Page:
I’m fine with any option, including exposing PyUnstable_Import_SwapPackageContext, or converting to a hashtable in _PyImport_Init :slight_smile:

Who would be the best expert to make a decision on which option to pursue? I’ll be happy to go ahead and file an issue and work on a PR, given a blessed option.

Maybe I’m that expert – I designed this API 34 years ago, before I knew about dynamic linking, expecting maybe a dozen extension modules at most…

It sounds like you’re unhappy that it takes 4 seconds to import 10,000 extensions this way, and I can understand that.

The solution would be along the lines of something that scans the array once and inserts everything into a hash map, right?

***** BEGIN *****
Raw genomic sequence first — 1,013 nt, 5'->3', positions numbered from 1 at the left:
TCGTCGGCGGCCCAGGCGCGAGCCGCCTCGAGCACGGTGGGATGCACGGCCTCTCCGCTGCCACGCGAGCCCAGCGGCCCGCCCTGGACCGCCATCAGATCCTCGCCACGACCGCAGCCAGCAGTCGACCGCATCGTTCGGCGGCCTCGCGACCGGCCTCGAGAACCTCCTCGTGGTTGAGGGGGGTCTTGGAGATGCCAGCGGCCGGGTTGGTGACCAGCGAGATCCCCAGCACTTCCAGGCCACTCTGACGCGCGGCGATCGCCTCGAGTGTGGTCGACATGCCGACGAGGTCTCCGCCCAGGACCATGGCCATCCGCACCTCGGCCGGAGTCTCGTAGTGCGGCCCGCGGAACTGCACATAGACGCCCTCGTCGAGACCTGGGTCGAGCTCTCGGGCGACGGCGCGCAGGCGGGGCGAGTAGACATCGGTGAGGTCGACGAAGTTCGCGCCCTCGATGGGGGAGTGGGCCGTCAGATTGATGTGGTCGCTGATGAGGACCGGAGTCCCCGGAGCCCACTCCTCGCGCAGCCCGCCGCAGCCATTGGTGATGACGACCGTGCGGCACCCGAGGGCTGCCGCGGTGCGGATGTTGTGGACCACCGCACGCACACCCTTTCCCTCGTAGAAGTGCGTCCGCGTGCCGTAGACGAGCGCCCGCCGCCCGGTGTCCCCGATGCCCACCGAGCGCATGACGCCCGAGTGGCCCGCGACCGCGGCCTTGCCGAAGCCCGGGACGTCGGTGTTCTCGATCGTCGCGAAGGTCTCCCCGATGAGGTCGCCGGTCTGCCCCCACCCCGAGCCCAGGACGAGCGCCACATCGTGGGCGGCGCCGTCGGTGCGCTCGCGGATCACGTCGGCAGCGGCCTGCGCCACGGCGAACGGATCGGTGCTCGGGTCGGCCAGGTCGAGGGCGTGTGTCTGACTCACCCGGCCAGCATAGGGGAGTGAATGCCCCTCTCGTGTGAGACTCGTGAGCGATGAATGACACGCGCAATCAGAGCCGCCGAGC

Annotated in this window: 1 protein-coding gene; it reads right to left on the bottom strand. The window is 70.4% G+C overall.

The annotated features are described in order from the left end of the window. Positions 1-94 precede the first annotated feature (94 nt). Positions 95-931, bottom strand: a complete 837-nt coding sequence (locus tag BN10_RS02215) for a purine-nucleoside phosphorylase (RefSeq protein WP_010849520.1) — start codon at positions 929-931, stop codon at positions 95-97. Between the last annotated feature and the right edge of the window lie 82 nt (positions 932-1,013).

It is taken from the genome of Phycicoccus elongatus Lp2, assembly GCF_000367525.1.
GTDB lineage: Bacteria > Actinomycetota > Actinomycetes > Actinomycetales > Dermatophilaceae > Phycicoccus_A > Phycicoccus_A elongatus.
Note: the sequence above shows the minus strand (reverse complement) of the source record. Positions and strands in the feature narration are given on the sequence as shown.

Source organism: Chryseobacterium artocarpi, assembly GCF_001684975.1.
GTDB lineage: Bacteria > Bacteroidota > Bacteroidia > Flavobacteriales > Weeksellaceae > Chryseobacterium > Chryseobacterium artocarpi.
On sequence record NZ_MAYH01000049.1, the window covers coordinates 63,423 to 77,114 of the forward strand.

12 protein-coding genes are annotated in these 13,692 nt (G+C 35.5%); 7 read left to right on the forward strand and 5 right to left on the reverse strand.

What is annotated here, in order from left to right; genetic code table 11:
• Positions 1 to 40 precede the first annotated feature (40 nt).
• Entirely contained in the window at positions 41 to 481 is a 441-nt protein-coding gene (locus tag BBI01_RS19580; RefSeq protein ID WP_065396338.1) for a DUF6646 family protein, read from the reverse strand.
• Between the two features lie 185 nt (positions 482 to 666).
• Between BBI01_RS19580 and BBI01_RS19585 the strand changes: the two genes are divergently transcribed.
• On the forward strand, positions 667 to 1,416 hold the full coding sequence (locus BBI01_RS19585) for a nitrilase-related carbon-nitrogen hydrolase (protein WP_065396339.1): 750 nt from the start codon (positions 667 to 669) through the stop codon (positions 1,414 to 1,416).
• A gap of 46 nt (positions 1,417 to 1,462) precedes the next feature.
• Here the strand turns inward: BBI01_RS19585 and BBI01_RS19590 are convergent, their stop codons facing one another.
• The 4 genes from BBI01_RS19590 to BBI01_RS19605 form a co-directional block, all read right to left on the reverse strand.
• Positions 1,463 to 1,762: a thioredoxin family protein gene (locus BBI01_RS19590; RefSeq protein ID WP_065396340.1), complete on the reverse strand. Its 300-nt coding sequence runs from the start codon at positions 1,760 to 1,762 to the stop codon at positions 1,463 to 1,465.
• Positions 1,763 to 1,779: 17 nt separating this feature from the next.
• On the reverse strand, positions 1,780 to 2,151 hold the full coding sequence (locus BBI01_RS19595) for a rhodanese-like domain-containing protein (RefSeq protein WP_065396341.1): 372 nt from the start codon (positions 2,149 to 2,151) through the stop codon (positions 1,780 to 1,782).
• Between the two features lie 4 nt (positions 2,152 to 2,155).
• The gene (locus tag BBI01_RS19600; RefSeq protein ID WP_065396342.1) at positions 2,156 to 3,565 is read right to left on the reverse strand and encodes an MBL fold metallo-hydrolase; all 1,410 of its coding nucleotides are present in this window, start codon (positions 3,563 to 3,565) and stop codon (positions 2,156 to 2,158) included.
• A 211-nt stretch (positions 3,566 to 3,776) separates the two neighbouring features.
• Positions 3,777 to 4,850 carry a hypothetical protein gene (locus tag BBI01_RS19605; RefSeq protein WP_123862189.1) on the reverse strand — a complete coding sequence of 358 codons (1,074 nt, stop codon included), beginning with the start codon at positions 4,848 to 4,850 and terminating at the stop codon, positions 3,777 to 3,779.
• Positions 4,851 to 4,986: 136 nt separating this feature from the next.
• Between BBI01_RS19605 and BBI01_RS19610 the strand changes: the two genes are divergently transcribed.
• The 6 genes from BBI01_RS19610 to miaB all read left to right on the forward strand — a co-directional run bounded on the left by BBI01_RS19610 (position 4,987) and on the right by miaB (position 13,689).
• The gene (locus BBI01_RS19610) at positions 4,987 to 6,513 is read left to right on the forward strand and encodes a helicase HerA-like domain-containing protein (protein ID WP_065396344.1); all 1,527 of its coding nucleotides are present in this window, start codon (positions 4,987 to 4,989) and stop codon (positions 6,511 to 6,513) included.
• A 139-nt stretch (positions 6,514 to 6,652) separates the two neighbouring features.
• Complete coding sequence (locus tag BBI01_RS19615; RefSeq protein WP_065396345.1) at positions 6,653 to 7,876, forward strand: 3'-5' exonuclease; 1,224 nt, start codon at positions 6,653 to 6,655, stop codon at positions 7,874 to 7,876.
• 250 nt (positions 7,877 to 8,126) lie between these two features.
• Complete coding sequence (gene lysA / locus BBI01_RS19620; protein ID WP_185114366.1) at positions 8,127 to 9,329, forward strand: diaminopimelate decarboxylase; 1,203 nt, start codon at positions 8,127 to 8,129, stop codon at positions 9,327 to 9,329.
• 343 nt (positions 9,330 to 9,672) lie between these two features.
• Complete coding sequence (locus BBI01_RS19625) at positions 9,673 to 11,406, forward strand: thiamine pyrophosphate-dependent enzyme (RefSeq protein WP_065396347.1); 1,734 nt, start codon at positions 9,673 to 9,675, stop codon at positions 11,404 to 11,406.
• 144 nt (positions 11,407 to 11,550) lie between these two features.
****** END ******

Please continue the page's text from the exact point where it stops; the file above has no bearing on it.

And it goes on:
How much of that could be done in a 3rd party extension, and what’s the minimal API to add to CPython itself? I imagine the key thing is that we need to rebuild the hash map if the array has been modified. But aren’t you also in control of changes to that array? That would lead to the solution suggested by Petr, an import hook.

What am I missing?

1 Like

This is one of the possible solutions, yes.

I think there’s no issue with rebuilding anything, if we build a hashtable during initialization. The inittab append/extend APIs cannot be called after initialization, so I think this means the array is guaranteed to not change anymore post-init.

Import hook is what we’ve been using in our implementation for Python 3.8 and 3.10. In that import hook we found we needed to use a private CPython API to support pybind11 submodules. When adding support for Python 3.12, I wasn’t able to do something similar without patching CPython, which is what prompted this discussion.